June 05, 2020
Welcome to the summer edition of US Endocrinology. In this issue we present authoritative, up-to-date information on a wide range of salient topics. The pandemic of obesity is driving the diabetes epidemic across the globe, with developing countries especially bearing the brunt of this epidemic. We open with an editorial from Malkin-Washeim and Vogliano, where they discuss how the association of poverty and food insecurity is going to adversely impact the diabetes epidemic. This is followed by an interesting commentary highlighting both the pros and cons of the use of the ketogenic diet in managing diabesity. The authors play the devil’s advocate, and try to present a middle ground with regards to the use of the ketogenic diet.
We present four original articles addressing four different issues of diabetes care and metabolism. The first article provides a cost analysis of flash continuous glucose-monitoring devices versus self-monitoring of blood glucose in people on intensive insulin regimens. The second study presents real-world efficacy and safety data of voglibose, an alpha-glucosidase inhibitor commonly used for managing diabetes in South Asia. The third study addresses the difficult topic of dietary practices during different religious fasts in people with type 2 diabetes from India; a better understanding of such practices would help the doctor fine-tune treatment regimens to prevent glycemic variability during religious fasts. The final study in this section highlights the impact of abnormal eating behaviors on body mass index and waist–height ratio in university students.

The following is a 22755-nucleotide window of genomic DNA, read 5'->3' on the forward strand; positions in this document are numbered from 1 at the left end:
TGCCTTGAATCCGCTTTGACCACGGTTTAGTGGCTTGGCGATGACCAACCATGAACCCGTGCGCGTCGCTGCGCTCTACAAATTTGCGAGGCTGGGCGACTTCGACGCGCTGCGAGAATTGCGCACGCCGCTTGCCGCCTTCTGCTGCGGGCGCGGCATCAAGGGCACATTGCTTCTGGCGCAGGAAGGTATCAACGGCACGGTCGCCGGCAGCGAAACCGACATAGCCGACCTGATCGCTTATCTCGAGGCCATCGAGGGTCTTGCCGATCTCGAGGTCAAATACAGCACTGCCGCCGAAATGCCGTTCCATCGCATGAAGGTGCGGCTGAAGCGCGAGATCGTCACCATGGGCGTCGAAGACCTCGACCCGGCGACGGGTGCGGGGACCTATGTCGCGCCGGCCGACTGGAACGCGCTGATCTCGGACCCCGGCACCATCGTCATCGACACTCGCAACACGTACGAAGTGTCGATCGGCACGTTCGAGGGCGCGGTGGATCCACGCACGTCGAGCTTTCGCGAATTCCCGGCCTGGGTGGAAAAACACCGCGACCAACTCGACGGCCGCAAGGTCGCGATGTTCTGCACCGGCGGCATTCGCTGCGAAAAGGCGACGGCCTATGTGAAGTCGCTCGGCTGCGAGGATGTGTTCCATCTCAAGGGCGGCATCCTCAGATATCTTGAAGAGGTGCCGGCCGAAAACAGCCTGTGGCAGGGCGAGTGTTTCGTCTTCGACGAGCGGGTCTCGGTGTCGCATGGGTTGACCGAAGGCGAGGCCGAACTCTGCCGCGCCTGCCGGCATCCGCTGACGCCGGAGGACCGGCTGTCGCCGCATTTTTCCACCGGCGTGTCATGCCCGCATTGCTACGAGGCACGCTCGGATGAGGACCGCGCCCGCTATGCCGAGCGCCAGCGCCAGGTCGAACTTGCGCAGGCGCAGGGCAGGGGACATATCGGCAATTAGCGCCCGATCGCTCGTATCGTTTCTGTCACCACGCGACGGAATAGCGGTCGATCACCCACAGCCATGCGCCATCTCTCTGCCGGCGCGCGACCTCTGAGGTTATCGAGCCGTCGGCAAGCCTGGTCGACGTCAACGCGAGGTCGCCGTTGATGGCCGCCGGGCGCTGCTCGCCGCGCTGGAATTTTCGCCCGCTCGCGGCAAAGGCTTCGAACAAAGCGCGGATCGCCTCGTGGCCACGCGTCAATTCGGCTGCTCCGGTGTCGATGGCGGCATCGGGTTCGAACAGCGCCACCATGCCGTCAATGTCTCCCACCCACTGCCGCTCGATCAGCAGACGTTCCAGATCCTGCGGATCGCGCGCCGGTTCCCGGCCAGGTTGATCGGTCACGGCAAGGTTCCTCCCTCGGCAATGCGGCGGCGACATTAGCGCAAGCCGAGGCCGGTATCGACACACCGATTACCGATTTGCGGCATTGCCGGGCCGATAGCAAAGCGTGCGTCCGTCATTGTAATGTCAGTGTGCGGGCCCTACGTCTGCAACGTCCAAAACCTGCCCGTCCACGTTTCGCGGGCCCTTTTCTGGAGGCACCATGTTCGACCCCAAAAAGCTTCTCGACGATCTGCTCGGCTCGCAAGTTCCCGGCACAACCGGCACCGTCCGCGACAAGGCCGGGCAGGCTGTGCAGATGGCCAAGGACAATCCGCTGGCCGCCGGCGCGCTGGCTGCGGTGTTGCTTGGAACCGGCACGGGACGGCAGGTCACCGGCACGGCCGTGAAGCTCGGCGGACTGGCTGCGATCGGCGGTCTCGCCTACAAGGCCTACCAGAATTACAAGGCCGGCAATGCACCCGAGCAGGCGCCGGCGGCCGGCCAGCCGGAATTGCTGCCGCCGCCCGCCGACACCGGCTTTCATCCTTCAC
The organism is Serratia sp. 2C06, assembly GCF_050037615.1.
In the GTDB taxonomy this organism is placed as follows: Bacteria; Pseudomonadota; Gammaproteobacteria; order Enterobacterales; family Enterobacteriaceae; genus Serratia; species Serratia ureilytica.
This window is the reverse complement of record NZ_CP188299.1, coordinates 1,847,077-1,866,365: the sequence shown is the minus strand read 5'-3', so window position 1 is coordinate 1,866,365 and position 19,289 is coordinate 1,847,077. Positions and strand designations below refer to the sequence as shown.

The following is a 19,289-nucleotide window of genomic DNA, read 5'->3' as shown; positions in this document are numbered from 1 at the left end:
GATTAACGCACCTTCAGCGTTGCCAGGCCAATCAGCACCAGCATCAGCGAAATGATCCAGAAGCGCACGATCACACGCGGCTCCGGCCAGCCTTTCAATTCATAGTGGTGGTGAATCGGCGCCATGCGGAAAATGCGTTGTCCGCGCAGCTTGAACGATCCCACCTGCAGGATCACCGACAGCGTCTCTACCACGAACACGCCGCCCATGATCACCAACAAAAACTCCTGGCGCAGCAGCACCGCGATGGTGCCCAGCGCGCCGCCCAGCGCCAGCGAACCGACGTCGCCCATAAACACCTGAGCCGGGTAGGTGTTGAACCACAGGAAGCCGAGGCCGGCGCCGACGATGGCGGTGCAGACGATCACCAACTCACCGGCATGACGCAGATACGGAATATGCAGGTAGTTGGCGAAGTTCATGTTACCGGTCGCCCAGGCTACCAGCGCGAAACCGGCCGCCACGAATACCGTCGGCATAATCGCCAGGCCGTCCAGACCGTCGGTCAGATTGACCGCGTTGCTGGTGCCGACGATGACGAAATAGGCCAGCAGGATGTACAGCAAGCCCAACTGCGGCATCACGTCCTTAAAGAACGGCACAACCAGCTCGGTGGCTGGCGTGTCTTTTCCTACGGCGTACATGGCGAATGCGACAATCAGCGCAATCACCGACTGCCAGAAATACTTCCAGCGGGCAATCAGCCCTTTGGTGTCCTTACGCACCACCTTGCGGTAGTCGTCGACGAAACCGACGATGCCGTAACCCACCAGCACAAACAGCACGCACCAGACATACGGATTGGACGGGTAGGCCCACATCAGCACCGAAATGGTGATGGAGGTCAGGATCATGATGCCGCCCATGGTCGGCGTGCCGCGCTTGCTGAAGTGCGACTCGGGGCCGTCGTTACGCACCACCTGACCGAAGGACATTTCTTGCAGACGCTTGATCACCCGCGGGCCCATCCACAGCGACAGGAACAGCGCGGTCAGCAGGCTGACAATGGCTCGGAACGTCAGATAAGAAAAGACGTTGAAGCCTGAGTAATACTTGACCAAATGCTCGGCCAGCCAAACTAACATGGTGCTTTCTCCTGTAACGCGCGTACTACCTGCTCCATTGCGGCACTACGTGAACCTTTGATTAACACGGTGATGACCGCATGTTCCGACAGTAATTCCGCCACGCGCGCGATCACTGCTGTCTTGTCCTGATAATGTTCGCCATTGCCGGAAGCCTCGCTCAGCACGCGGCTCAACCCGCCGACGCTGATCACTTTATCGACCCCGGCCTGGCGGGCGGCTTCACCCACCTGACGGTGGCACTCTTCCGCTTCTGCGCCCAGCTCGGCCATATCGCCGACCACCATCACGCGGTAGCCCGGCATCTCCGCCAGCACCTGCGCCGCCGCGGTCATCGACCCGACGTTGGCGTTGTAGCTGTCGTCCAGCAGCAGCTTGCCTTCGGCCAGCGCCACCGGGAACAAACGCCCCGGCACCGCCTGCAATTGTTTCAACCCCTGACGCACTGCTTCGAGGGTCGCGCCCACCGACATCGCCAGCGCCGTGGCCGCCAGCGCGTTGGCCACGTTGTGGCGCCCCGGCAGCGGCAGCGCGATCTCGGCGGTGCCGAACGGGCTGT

Case studies are a valuable means of highlighting less common endocrine conditions. Nor et al. reports diagnostic and management issues in two families with non-autoimmune familial hyperthyroidism due to germline-activating mutations in the thyrotropin receptor gene. Rutkowski et al. discuss management issues in an adolescent girl diagnosed with acromegaly due to McCune–Albright Syndrome.
US Endocrinology would like to thank all our expert authors who gave their time and effort to produce an insightful selection of articles. We are grateful to the members of our Editorial Board for their continued involvement and advice. Thanks also goes to all organizations and society partners for their ongoing support. We hope that you will find this edition of US Endocrinology an enjoyable and informative read.
Deep Dutta is a Senior Endocrinologist at the Center for Endocrinology Diabetes Arthritis and Rheumatism (CEDAR) Superspecialty Clinics, New Delhi in India. Following his MBBS (in 2005) and MD (in 2009), he completed his Doctorate in Medicine training in endocrinology and metabolism in 2013. He is a fellow of the Royal College of Physicians, Edinburgh, UK, and the American College of Endocrinology (ACE). He has a keen interest in clinical and translational research, having more than 200 research papers published in indexed journals with more than 1,900 citations. He is a postgraduate teacher in diabetes and endocrinology in India, and is a faculty member under the international mentorship program of ACE. He is extensively involved in community services and spreading social awareness for prediabetes and diabetes prevention.